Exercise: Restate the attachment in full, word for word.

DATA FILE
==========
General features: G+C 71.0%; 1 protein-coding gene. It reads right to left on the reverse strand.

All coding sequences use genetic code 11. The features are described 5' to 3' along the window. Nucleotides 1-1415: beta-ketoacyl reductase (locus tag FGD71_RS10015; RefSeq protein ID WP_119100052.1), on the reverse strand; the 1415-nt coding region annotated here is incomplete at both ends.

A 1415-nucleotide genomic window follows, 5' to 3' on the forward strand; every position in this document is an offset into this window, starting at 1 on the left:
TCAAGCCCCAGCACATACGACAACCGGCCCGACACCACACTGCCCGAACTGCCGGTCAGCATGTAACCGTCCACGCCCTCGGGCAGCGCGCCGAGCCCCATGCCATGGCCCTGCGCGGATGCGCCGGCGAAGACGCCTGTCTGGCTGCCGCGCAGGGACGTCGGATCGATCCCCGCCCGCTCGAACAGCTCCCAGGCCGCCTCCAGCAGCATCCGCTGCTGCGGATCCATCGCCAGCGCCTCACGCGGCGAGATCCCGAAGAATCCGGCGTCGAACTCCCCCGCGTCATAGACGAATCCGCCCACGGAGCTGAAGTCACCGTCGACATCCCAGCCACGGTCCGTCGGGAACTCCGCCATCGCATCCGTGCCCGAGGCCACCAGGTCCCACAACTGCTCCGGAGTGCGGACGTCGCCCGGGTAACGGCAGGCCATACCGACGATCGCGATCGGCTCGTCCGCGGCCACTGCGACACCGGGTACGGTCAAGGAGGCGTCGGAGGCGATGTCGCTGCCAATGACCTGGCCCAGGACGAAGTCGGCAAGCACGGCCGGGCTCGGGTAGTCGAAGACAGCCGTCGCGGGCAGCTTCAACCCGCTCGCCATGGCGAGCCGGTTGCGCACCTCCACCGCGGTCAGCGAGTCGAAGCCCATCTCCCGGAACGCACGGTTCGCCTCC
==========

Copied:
General features: G+C 71.0%; 1 protein-coding gene. It reads right to left on the reverse strand.

All coding sequences use genetic code 11. The features are described 5' to 3' along the window. Nucleotides 1-1415: beta-ketoacyl reductase (locus tag FGD71_RS10015; RefSeq protein ID WP_119100052.1), on the reverse strand; the 1415-nt coding region annotated here is incomplete at both ends.

A 1415-nucleotide genomic window follows, 5' to 3' on the forward strand; every position in this document is an offset into this window, starting at 1 on the left:
TCAAGCCCCAGCACATACGACAACCGGCCCGACACCACACTGCCCGAACTGCCGGTCAGCATGTAACCGTCCACGCCCTCGGGCAGCGCGCCGAGCCCCATGCCATGGCCCTGCGCGGATGCGCCGGCGAAGACGCCTGTCTGGCTGCCGCGCAGGGACGTCGGATCGATCCCCGCCCGCTCGAACAGCTCCCAGGCCGCCTCCAGCAGCATCCGCTGCTGCGGATCCATCGCCAGCGCCTCACGCGGCGAGATCCCGAAGAATCCGGCGTCGAACTCCCCCGCGTCATAGACGAATCCGCCCACGGAGCTGAAGTCACCGTCGACATCCCAGCCACGGTCCGTCGGGAACTCCGCCATCGCATCCGTGCCCGAGGCCACCAGGTCCCACAACTGCTCCGGAGTGCGGACGTCGCCCGGGTAACGGCAGGCCATACCGACGATCGCGATCGGCTCGTCCGCGGCCACTGCGACACCGGGTACGGTCAAGGAGGCGTCGGAGGCGATGTCGCTGCCAATGACCTGGCCCAGGACGAAGTCGGCAAGCACGGCCGGGCTCGGGTAGTCGAAGACAGCCGTCGCGGGCAGCTTCAACCCGCTCGCCATGGCGAGCCGGTTGCGCACCTCCACCGCGGTCAGCGAGTCGAAGCCCATCTCCCGGAACGCACGGTTCGCCTCC